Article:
Authors: Lidia Falcon, Jessica Knauss (Translator)
Publisher: Loose Leaves Publishing
Publish Date: January 15, 2013
Source: I received a copy from the translator; however, this did not affect my review.
Why You're Reading This Book:
- You're a historical fiction fan.
- You don't mind gritty stories.
From Goodreads.com: "Barcelona, 1986: The dictatorship is over and life is free and easy. But what if you can't forget the seventies? Elisa's troubled past comes back to her in the form of her ex-husband, Arnau, who needs her help to exonerate a former comrade. Elisa relives her Catholic childhood, her marriage to Arnau, her blind loyalty to the communist cause, her experiments in feminism, and her prison time to create a twentieth-century emotional history of the political Left in Spain. The women who faced so much adversity with Elisa weave their own perspectives and testimonies into hers, making this more than a novel: it's an important contribution to history that gives a voice to the silenced. Can Elisa ever leave the path history has carved out for her? Or is there no turning back?"
My Two Cents:
"No Turning Back" takes place during a very volatile time in Spain's history after the fall of the Franco era in the mid-1980s. It was a very difficult time in the country's history and very difficult for so many different groups of people. This book follows Elisa, who is trying to find her footing in this new reality, while looking back at her past.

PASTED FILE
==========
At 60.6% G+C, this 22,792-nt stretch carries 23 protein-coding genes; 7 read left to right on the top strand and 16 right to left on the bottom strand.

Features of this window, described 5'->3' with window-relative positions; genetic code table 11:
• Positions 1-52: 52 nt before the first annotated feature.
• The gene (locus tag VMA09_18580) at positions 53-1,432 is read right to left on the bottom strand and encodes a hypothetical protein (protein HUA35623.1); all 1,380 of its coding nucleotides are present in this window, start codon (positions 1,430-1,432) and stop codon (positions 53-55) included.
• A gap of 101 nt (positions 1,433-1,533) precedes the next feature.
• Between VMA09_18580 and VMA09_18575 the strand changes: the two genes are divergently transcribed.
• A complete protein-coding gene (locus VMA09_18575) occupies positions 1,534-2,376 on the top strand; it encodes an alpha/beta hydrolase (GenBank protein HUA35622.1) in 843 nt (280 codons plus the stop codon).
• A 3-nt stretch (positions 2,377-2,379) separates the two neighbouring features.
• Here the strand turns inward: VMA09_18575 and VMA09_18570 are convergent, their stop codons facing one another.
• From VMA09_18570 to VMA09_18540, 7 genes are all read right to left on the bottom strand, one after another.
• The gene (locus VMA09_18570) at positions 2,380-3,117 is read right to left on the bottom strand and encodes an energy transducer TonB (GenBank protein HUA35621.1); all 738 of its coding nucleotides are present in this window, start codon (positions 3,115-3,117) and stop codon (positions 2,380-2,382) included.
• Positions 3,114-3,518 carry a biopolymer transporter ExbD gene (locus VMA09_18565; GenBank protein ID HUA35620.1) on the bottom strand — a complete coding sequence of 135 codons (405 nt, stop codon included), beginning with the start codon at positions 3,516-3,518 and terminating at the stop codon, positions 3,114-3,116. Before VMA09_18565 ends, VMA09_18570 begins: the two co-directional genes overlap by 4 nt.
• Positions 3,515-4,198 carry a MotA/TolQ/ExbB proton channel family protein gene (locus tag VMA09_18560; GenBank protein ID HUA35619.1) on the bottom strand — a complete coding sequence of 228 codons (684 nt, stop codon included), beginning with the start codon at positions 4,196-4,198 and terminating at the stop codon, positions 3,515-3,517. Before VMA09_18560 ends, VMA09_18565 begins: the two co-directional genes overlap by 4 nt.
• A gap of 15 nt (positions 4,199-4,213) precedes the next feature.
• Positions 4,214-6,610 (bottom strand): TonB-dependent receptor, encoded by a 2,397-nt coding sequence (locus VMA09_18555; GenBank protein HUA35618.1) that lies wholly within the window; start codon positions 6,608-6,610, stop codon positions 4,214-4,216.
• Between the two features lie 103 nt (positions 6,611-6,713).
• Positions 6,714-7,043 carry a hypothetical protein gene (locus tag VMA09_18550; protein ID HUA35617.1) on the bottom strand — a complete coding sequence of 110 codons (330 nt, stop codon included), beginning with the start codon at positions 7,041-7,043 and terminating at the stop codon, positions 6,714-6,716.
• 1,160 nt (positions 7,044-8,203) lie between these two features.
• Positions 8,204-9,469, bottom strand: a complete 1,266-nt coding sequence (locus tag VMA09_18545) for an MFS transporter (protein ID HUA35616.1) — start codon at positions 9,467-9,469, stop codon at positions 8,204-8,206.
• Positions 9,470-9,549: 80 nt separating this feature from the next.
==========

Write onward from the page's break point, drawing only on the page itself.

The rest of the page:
Before this book, I really didn't know much about the history of Spain during this era so it was really interesting to learn about it. It was even more interesting to learn about this time period through the eyes of someone like Elisa, a very political young woman, who has a very unique story and therefore a very unique perspective on her country's past, present, and future. This book has both political and feminist overtones so those that enjoy reading about those subjects will probably enjoy this historical fiction story. Elisa was absolutely fascinating and I was very much interested in her story. Elisa is a Communist and much of the book discusses her time in prison.
Lidia Falcon is a new to me author but has high acclaim in her home country. I really enjoyed this book and would love more from her. I know there are some out there who don't particularly enjoy translations of books. They find them too choppy or not close enough to the original text. This translation is very good and has a very natural flow that keeps the story engaging.
Overall, this is a very good story about fairly recent history!